Seeing Opportunity

In The Obstacle is the Way, Ryan Holiday explains the ways in which we can take our thoughts and ideas and build new paths from the challenges we face. By using the obstacles we face to grow and learn we build our own paths to become the best people we can be.  Holiday uses Marcus Aurelius, the Roman Emperor in the second century, as an example of growing and becoming a more well rounded individual by facing the obstacles in our lives. Speaking of Aurelius he discussed the many challenges he faced as emperor from a major plague, betrayal from his allies, and working alongside his step-brother-co-emperor who was greedy and incompetent. Amidst all these challenges Aurelius sought reason, clarity, and self-improvement, and Holiday writes, “From what we know, he truly saw each and every one of these obstacles as an opportunity to practice some virtue: patience, courage, humility, resourcefulness, reason, justice, and creativity.”

 

Faced with challenges Aurelius did not blame others or complain about his luck. He never wondered why he faced such obstacles when others did not, and through self-reflection and practices of awareness, he was able to see the commonality of struggle in the lives of all people.

 

Aurelius was an ardent stoic, believing that he held the ultimate power over the faculties of his mind, allowing his thoughts to be strong, his intentions to be unwavering, and his reason to be sound in all situations.  The recognition that no one controls our thoughts, and that we can control our opinions and reactions to the world gives us the strength that we need to face our challenges. When we lament over the difficulties we face and decide that the obstacles are too great, we limit our future and prevent ourselves from growing. Looking at that which blocks our path and learning to shoulder our burdens opens new possibilities for us. Facing our challenges and learning to adapt to them makes us more capable of succeeding in the world.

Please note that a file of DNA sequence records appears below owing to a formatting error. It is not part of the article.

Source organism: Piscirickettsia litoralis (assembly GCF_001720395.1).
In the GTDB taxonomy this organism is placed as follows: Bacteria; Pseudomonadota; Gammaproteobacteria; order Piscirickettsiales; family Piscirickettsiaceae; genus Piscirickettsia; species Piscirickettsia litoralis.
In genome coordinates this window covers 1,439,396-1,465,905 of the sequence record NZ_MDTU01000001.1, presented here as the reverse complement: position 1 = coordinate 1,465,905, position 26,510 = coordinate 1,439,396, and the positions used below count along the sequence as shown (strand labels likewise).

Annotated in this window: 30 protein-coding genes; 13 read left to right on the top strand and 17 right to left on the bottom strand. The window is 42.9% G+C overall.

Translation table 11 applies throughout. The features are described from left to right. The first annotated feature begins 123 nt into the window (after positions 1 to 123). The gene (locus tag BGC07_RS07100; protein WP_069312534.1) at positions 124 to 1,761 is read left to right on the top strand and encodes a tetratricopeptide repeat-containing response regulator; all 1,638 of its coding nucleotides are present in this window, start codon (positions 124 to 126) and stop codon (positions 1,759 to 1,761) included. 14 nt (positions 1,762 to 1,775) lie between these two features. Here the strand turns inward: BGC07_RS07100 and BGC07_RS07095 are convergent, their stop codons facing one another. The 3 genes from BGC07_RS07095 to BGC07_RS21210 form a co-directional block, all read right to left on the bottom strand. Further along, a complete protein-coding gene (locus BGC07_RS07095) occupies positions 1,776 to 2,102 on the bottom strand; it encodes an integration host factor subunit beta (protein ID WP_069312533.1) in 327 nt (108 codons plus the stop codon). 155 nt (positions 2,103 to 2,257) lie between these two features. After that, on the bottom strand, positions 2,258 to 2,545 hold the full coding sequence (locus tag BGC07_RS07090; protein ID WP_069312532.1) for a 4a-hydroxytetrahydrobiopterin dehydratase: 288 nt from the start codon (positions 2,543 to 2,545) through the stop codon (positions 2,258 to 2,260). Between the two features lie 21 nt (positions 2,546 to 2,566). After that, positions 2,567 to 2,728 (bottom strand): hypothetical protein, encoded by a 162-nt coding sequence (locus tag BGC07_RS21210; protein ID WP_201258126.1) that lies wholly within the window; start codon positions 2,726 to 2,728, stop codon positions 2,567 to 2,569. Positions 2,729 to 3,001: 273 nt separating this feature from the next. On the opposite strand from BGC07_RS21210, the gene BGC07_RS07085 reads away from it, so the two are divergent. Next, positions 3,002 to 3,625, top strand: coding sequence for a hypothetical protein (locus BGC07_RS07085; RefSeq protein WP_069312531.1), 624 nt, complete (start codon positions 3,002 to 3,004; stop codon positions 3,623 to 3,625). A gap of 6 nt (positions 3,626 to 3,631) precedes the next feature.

Proud of Pride

“For the pride which is proud of its want of pride is the most intolerable of all.” Marcus Aurelius wrote near the end of his common place book published as Meditations. He wrote this after encouraging a simple lifestyle, free from desires for material possessions or fame, and instead ruled by reason and virtue.  What Aurelius throughout his book encourages us to do is live a life where we are not striving to reach the goals of others or to seek success for the purpose of impressing others. He encourages us to abandon that pride, think deeply about others, and to live a humble life, recognizing that our time on Earth is finite. For Aurelius the most important thing we can develop is our relationships, and things like pride get in the way of becoming a truly connected and compassionate person in the lives of those around us.

 

Before the quote above Aurelius writes, “Think of the eager pursuit of anything conjoined with pride; and how worthless everything is after which men violently strain.” By encouraging us to avoid pride and to seek relationships, he is encouraging us to live well with those around us and to recognize the needs of our society. Striving to be great is not a negative thing on its own, but when it is combined with a desire to obtain great wealth and material possessions, or to impress to others, the goal of greatness becomes a trap that we cannot escape.

 

Aurelius would not have argued that we should never feel pride, but that we should redirect that pride away from selfish desires. By focusing on others and helping others we can develop a sense of pride that results from becoming a more connected and well rounded human being, and we can enjoy the self-confidence that flows with that pride. Ultimately however, we must make sure that we are not feeding that pride for our own self-interests and we must ensure that our pride is generated from actions that are benevolent toward all.